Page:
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Saving Compromised MiniDV Footage

Sooner or later, it happens to everyone – you shoot that once-in-a-lifetime footage with your miniDV camcorder, only to find later that the playback is garbled. There are many reasons for bad recordings, including clogged heads and misaligned tape transports, so of course keep a miniDV head cleaning tape in your camera bag and run it at the first sign of trouble.My Sony cameras display a head clog warning on the view screen, and just playing the head cleaner for 10 seconds has always resolved head clogs in the field before they became a real issue. Having a reputable dealer do routine maintenance and cleanings is also a good idea to avoid disaster.I recently loaded several hours of miniDV wedding footage into my edit system via 1394 Firewire, and found a not-so-small problem when I began the edit process. I had 3 cameras running during the ceremony – one in the balcony, one at the rear of the aisle, and my main camera up front that I operate and which showed no signs of trouble during the actual wedding shoot.The first several minutes of the front camera footage was totally unusable. The picture was almost constantly breaking up into blocks (you miniDV users know what I’m talking about!), and also had little gray and pink squares dancing all over the place. This ruined the entrance of the mothers and their lighting of the candles, and the entire processional, including the bride’s entrance and give away. I did of course have the two rear cameras running, but who wants to look at a wide-angle static shot of peoples’ backsides during these critical moments?The first thing you can do when encountering issues like these is to make sure you are playing the tape in the same camera you shot it with, as minor alignment issues between camera transports could cause playback issues. I’ve seen issues with trying to swap tapes between Sony and Canon miniDV camcorders, with tapes playing fine in one but not the other.I tried all three of my matching Sony miniDV cameras, and even my HDV camera, and got the same playback results on all of them. What to do? I remembered a video forum post I’d read online years ago, from a camera manufacturer rep I believe, which stated that digital transfers from miniDV did not have any error correction applied – the raw DV data was passed along “as is,” warts and all, via 1394.The post went on to say that if using the analog video outputs of the camera, error correction was applied during the D/A conversion and this would often minimize or eliminate playback issues. Having nothing to lose, I connected the component output cable to my HDV camera and recaptured the problem footage into Premiere CS3 using the analog inputs of my Matrox RT.X2 hardware. I was very relieved to find the footage miraculously restored, with only a few minor hints of any issues apparent.Of course, not everyone has analog inputs on their NLE system and may be limited to 1394 capture only. In this case, if you have two miniDV cameras and they have the capability to record video using their analog inputs, as do my Sony VX-2000 units, you could simply connect the two cameras and dub from one to the other using analog connections. Another option would be to use a converter box like those offered by Canopus/Grass Valley to convert analog video to 1394, passing the analog out of the camera through the box to capture DV into the computer.Once you’ve copied the problem footage to a new miniDV tape, and hopefully removed or at least minimized the issues, you can then capture that new tape via 1394 for editing. Understand that some glitches simply can’t be fixed, but this method is definitely worth trying at least.I’ve also heard that in the event you can’t recover the footage yourself, try to find a post house that has a high-end Sony DVCAM deck such as a DSR-45, DSR-60, or DSR-1600, as these have better chances of playing back problem tapes. They may be able to create a better dub for you to work with. There are also companies that specialize in recovering damaged tapes, which in some cases could be well worth the costs involved.I do occasionally get little dropouts on my miniDV recordings, but these typically last just one or two frames. My recent problem was the worst I’ve encountered in 12 years of shooting with miniDV. Some would say that shooting with the new tapeless camcorders eliminates these problems, but data can be lost as well, either on the camera memory card, or from the hard drive you dump it to, so nothing is ever certain.I’m just glad I was able to resolve my issue without a lot of hassle, and I’m very glad I didn’t have to explain to the wedding couple why there was no footage of the bride coming up the aisle! I hope this information can help someone else in their time of need. Keep those cameras clean, and happy shooting!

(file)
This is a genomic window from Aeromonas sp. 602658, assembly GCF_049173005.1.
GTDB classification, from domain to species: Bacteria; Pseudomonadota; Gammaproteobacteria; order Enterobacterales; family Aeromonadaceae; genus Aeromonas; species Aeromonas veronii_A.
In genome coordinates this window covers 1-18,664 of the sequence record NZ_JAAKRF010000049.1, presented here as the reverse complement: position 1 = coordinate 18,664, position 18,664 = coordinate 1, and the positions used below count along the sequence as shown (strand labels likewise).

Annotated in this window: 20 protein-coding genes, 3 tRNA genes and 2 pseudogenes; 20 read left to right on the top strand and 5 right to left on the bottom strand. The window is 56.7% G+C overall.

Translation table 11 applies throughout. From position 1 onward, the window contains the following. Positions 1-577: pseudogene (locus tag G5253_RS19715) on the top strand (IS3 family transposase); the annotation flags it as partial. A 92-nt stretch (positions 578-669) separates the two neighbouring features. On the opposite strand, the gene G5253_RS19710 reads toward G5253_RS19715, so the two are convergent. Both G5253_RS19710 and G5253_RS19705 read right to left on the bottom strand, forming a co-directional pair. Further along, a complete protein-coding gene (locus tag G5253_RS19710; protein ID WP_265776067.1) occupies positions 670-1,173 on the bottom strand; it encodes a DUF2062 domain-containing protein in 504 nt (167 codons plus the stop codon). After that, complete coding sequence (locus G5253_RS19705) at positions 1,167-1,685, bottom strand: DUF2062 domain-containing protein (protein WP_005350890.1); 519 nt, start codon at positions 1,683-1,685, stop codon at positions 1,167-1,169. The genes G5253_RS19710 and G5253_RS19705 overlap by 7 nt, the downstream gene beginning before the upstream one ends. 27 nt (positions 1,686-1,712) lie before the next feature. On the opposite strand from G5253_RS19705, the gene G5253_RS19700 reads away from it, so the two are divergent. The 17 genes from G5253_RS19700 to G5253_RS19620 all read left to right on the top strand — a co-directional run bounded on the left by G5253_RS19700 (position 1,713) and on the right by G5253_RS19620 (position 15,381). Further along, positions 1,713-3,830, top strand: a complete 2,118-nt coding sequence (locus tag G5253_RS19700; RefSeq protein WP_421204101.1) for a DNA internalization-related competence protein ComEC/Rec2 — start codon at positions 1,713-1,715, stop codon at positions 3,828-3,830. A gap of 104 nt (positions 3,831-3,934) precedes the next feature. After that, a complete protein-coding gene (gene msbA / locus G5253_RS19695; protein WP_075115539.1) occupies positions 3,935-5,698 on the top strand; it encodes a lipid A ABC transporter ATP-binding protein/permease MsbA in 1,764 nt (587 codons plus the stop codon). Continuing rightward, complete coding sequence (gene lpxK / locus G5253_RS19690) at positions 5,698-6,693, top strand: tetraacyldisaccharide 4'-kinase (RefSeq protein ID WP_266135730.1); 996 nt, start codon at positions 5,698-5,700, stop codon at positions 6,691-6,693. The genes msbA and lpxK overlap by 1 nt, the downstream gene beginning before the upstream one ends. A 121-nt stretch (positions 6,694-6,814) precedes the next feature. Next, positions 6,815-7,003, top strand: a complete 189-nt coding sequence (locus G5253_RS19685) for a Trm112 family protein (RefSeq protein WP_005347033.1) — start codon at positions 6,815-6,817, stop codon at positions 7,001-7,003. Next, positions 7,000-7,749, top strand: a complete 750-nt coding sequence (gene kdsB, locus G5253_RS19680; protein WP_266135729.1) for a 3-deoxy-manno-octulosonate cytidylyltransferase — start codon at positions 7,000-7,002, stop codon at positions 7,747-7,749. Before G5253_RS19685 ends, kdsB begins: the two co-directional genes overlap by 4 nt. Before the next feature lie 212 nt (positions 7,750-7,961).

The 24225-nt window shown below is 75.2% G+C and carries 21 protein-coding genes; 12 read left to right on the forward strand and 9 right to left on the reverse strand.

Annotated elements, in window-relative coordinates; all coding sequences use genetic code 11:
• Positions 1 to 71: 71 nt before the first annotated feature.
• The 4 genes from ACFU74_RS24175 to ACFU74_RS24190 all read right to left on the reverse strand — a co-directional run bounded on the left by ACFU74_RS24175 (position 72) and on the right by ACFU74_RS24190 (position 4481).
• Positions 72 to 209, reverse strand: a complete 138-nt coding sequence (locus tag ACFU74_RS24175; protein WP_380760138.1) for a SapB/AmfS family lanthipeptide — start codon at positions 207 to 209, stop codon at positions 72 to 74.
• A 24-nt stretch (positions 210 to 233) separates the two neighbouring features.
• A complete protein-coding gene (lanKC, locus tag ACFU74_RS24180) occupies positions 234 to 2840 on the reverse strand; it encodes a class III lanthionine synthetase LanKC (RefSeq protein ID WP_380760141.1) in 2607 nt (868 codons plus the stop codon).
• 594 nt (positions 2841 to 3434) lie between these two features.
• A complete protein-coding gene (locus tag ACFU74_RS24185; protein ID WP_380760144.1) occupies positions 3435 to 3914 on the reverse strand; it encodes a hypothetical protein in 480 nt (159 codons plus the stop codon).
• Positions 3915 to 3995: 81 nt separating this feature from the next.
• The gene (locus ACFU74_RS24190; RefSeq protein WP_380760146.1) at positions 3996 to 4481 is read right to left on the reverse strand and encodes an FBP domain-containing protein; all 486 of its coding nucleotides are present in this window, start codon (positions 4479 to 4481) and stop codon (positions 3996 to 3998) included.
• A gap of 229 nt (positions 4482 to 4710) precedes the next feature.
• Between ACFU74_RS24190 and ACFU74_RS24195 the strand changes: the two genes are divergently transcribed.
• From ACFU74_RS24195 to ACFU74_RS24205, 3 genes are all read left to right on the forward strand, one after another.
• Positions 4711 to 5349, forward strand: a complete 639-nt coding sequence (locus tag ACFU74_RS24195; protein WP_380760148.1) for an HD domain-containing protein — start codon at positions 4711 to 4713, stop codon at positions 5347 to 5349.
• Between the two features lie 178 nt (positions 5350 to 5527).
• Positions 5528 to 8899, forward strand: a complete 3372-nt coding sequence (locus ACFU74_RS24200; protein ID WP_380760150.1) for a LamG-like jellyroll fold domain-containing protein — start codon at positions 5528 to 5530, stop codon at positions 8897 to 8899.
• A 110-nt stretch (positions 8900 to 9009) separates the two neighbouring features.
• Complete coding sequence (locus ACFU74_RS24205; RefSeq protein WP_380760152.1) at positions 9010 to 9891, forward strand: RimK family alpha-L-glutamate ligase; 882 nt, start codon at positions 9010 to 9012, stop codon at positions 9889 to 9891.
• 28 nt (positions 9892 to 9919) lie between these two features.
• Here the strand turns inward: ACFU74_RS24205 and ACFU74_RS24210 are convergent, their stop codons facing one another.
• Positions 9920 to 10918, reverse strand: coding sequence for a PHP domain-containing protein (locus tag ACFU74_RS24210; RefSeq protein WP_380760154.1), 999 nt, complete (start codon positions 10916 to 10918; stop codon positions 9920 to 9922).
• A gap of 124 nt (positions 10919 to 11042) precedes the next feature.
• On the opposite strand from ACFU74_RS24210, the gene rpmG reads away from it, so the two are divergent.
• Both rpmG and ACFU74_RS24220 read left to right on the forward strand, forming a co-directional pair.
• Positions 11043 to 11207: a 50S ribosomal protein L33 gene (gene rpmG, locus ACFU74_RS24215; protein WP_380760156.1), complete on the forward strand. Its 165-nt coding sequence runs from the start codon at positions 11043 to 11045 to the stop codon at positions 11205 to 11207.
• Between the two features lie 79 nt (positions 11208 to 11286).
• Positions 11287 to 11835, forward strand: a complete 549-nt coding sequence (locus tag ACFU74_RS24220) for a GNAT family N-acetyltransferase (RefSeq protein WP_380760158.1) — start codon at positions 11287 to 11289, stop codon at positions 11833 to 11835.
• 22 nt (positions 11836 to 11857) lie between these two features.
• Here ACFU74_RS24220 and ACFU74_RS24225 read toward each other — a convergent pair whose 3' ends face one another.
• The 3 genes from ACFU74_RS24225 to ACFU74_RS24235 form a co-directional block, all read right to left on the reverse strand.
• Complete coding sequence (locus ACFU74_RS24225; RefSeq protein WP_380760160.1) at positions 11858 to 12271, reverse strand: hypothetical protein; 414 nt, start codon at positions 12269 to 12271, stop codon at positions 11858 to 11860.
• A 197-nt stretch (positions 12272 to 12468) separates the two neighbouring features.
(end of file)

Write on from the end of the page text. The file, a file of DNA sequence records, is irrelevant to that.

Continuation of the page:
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Saving Compromised MiniDV Footage